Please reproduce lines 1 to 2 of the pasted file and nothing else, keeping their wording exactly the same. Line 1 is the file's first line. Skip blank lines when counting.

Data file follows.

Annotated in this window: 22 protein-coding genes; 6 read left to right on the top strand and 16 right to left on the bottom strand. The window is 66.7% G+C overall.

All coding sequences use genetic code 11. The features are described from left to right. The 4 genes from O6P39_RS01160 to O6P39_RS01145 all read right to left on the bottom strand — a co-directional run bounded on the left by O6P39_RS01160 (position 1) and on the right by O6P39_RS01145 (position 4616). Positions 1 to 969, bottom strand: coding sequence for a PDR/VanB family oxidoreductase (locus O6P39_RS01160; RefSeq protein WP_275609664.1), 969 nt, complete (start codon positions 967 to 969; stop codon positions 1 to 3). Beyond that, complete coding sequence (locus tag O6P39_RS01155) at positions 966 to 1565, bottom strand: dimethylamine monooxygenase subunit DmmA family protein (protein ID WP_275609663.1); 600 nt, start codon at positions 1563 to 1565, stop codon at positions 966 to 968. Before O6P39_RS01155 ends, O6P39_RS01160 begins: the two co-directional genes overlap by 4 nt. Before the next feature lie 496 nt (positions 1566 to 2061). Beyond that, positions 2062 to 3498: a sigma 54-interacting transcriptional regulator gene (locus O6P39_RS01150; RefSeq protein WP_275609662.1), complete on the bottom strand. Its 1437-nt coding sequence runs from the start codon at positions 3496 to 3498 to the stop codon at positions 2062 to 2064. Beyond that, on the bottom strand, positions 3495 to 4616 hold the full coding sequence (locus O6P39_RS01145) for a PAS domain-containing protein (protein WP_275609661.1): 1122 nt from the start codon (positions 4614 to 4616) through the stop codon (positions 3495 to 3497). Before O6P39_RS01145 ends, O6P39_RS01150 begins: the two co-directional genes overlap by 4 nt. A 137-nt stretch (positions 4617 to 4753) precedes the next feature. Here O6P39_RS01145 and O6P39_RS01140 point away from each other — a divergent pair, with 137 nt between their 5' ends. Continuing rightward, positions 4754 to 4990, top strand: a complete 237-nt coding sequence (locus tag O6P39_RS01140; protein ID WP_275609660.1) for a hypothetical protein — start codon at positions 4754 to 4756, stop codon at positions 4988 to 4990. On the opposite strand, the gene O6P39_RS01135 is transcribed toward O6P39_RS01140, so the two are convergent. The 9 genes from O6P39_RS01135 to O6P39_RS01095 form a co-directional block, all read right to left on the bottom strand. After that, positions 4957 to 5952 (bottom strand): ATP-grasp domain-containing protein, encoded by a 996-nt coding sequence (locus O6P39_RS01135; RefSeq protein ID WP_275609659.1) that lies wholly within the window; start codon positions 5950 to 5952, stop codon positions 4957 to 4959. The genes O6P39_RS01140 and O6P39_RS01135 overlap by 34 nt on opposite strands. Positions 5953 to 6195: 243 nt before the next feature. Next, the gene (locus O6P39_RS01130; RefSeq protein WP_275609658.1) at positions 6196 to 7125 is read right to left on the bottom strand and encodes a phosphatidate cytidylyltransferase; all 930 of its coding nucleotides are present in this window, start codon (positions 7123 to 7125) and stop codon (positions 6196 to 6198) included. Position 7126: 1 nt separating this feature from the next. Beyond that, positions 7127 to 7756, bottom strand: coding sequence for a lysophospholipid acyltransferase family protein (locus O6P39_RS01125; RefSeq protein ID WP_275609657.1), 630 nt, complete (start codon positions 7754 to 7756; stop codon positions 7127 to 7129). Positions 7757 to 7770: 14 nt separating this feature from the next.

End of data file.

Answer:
Annotated in this window: 22 protein-coding genes; 6 read left to right on the top strand and 16 right to left on the bottom strand. The window is 66.7% G+C overall.

All coding sequences use genetic code 11. The features are described from left to right. The 4 genes from O6P39_RS01160 to O6P39_RS01145 all read right to left on the bottom strand — a co-directional run bounded on the left by O6P39_RS01160 (position 1) and on the right by O6P39_RS01145 (position 4616). Positions 1 to 969, bottom strand: coding sequence for a PDR/VanB family oxidoreductase (locus O6P39_RS01160; RefSeq protein WP_275609664.1), 969 nt, complete (start codon positions 967 to 969; stop codon positions 1 to 3). Beyond that, complete coding sequence (locus tag O6P39_RS01155) at positions 966 to 1565, bottom strand: dimethylamine monooxygenase subunit DmmA family protein (protein ID WP_275609663.1); 600 nt, start codon at positions 1563 to 1565, stop codon at positions 966 to 968. Before O6P39_RS01155 ends, O6P39_RS01160 begins: the two co-directional genes overlap by 4 nt. Before the next feature lie 496 nt (positions 1566 to 2061). Beyond that, positions 2062 to 3498: a sigma 54-interacting transcriptional regulator gene (locus O6P39_RS01150; RefSeq protein WP_275609662.1), complete on the bottom strand. Its 1437-nt coding sequence runs from the start codon at positions 3496 to 3498 to the stop codon at positions 2062 to 2064. Beyond that, on the bottom strand, positions 3495 to 4616 hold the full coding sequence (locus O6P39_RS01145) for a PAS domain-containing protein (protein WP_275609661.1): 1122 nt from the start codon (positions 4614 to 4616) through the stop codon (positions 3495 to 3497). Before O6P39_RS01145 ends, O6P39_RS01150 begins: the two co-directional genes overlap by 4 nt. A 137-nt stretch (positions 4617 to 4753) precedes the next feature. Here O6P39_RS01145 and O6P39_RS01140 point away from each other — a divergent pair, with 137 nt between their 5' ends. Continuing rightward, positions 4754 to 4990, top strand: a complete 237-nt coding sequence (locus tag O6P39_RS01140; protein ID WP_275609660.1) for a hypothetical protein — start codon at positions 4754 to 4756, stop codon at positions 4988 to 4990. On the opposite strand, the gene O6P39_RS01135 is transcribed toward O6P39_RS01140, so the two are convergent. The 9 genes from O6P39_RS01135 to O6P39_RS01095 form a co-directional block, all read right to left on the bottom strand. After that, positions 4957 to 5952 (bottom strand): ATP-grasp domain-containing protein, encoded by a 996-nt coding sequence (locus O6P39_RS01135; RefSeq protein ID WP_275609659.1) that lies wholly within the window; start codon positions 5950 to 5952, stop codon positions 4957 to 4959. The genes O6P39_RS01140 and O6P39_RS01135 overlap by 34 nt on opposite strands. Positions 5953 to 6195: 243 nt before the next feature. Next, the gene (locus O6P39_RS01130; RefSeq protein WP_275609658.1) at positions 6196 to 7125 is read right to left on the bottom strand and encodes a phosphatidate cytidylyltransferase; all 930 of its coding nucleotides are present in this window, start codon (positions 7123 to 7125) and stop codon (positions 6196 to 6198) included. Position 7126: 1 nt separating this feature from the next. Beyond that, positions 7127 to 7756, bottom strand: coding sequence for a lysophospholipid acyltransferase family protein (locus O6P39_RS01125; RefSeq protein ID WP_275609657.1), 630 nt, complete (start codon positions 7754 to 7756; stop codon positions 7127 to 7129). Positions 7757 to 7770: 14 nt separating this feature from the next.